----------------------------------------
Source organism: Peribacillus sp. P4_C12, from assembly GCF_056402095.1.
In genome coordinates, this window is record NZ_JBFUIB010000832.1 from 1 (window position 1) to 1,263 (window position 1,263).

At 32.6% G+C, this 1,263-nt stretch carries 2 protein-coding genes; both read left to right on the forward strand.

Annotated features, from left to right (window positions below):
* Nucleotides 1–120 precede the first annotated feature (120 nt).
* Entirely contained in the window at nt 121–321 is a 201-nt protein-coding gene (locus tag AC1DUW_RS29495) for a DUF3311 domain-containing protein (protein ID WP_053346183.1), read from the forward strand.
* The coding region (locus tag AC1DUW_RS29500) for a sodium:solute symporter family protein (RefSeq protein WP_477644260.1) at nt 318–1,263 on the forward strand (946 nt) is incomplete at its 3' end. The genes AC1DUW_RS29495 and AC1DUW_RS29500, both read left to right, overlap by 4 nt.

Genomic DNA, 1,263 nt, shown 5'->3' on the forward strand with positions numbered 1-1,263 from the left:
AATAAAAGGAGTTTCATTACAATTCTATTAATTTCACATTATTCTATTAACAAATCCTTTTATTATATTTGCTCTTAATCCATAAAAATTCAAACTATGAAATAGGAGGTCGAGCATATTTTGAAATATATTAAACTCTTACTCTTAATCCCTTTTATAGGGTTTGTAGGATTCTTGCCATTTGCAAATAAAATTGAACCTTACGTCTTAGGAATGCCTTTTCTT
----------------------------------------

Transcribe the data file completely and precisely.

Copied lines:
Source organism: Peribacillus sp. P4_C12, from assembly GCF_056402095.1.
In genome coordinates, this window is record NZ_JBFUIB010000832.1 from 1 (window position 1) to 1,263 (window position 1,263).

At 32.6% G+C, this 1,263-nt stretch carries 2 protein-coding genes; both read left to right on the forward strand.

Annotated features, from left to right (window positions below):
* Nucleotides 1–120 precede the first annotated feature (120 nt).
* Entirely contained in the window at nt 121–321 is a 201-nt protein-coding gene (locus tag AC1DUW_RS29495) for a DUF3311 domain-containing protein (protein ID WP_053346183.1), read from the forward strand.
* The coding region (locus tag AC1DUW_RS29500) for a sodium:solute symporter family protein (RefSeq protein WP_477644260.1) at nt 318–1,263 on the forward strand (946 nt) is incomplete at its 3' end. The genes AC1DUW_RS29495 and AC1DUW_RS29500, both read left to right, overlap by 4 nt.

Genomic DNA, 1,263 nt, shown 5'->3' on the forward strand with positions numbered 1-1,263 from the left:
AATAAAAGGAGTTTCATTACAATTCTATTAATTTCACATTATTCTATTAACAAATCCTTTTATTATATTTGCTCTTAATCCATAAAAATTCAAACTATGAAATAGGAGGTCGAGCATATTTTGAAATATATTAAACTCTTACTCTTAATCCCTTTTATAGGGTTTGTAGGATTCTTGCCATTTGCAAATAAAATTGAACCTTACGTCTTAGGAATGCCTTTTCTT